Quinn the Human followed their bass guitar and were the next group to perform on the small stage of the Ellen Melville Centre. The five-piece were rather pressed for space, but plenty of shows at Ding Dong Lounge had clearly prepared them for such situations and they were still able to move about with ease. I don’t know whether it came down to the different venue, the sound technician, or their sound being limited to ensure the headliners weren’t outplayed, but Quinn the Human did not sound up to their usual quality. 

They were potentially the band that had the most trouble getting the crowd moving; even their 2016 banger Gutterfingers or the quirky Desert/Disco was unsuccessful in getting a good reaction. Following in the footsteps of the earlier bands, they performed a full cover song of the Ghostbusters theme song. Any interesting choice to perform for a crowd that was predominantly under the age of 18. They certainly gave 100% in their performance, but their sound was off, and the eclectic Queens of the Stone Age-esque style just didn’t jive with the audience on this occasion.

Midway through the evening and fourth band to hit the stage were young up-and-comers Dead Beat Boys. Prevalent in the band competitions, Dead Beat Boys have hit their stride, and figured out exactly what sound they are going for. With that knowledge the confidence in their performances has increased dramatically since I last saw them live. Frequent performers around the Auckland circuit, their performance has moved far beyond the music into an almost interactive experience with the audience.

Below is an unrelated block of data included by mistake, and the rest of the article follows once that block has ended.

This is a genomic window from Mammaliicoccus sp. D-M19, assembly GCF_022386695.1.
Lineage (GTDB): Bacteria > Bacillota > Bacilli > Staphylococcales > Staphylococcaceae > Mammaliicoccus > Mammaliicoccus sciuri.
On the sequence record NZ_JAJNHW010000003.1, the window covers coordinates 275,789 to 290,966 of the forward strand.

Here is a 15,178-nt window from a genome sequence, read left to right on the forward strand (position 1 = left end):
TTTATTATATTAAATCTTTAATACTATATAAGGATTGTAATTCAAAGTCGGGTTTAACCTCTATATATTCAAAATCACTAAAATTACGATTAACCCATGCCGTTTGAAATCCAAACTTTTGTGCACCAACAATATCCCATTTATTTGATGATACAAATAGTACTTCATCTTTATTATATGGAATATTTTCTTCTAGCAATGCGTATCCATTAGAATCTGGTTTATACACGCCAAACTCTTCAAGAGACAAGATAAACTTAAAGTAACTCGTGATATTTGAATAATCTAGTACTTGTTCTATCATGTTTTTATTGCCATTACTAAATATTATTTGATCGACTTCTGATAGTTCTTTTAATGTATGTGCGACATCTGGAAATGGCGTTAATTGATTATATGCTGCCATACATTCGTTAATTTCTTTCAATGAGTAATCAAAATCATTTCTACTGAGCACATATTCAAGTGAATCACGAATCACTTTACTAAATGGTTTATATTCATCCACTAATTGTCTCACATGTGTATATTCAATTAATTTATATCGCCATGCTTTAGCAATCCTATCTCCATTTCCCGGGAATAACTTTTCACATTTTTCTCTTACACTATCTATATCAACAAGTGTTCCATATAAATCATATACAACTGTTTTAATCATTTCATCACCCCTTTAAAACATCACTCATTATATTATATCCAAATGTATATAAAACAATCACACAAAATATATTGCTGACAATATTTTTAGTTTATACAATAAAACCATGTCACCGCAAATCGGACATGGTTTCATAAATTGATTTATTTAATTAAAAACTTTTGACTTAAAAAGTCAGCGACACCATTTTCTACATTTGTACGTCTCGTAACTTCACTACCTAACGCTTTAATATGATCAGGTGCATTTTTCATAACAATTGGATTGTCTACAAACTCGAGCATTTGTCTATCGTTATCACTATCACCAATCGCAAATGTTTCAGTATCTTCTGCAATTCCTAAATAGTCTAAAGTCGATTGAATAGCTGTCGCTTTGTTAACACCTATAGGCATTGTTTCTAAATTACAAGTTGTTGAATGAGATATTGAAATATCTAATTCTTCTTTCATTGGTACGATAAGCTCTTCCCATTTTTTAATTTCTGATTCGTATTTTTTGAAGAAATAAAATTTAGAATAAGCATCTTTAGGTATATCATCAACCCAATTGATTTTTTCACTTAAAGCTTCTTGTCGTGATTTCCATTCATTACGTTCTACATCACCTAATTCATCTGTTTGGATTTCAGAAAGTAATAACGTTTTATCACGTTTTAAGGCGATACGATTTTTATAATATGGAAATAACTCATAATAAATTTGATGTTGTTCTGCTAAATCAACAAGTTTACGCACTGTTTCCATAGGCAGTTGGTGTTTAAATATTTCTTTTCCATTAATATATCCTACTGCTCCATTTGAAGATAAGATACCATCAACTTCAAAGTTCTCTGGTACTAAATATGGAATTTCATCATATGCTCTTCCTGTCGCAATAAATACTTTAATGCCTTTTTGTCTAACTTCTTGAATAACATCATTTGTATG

Vocalist James bounds with energy as he clambers up and down the stage, wrapping the mic cord around his throat as he writhes on the floor. Theatrics like this add to the excitement of the music and swept up the audience. Among the set list was their latest single Bland which was released in November of 2017 (It’s about time for an EP, boys). Their sound has converged into something that is reminiscent of The D4 and The Datsuns in its mix of energy, guitar riffs and vocal style. Ending their set with their 2015 single 2, they prompted a massive sing-a-long with the audience, selecting fans to join them up on stage to dance and sing alongside the band.

Coridian were next to take the stage. Forgoing the usual opening backing track of Birth of Symmetry, they jumped straight into Nonetheless with reckless abandon. Coridian have been tweaking their performance with each show and they make use of every space on stage; even guitarist, Mike, unintentionally using the stage lighting to cast his silhouette on the wall behind them. Coridian have been working on new material since the release of their EP Caldera in October last year, and the fans have already come to expect Dunes, but two more new tracks were being tested out on the Auckland audience, Seed Part 2 (which was performed before Seed (Part 1)) and Good for Nothing. Both tracks show a movement towards the heavier side of their style, and vocalist, Dity, is expanding on the vocal melodies he uses with the Raven brothers, which is great to see.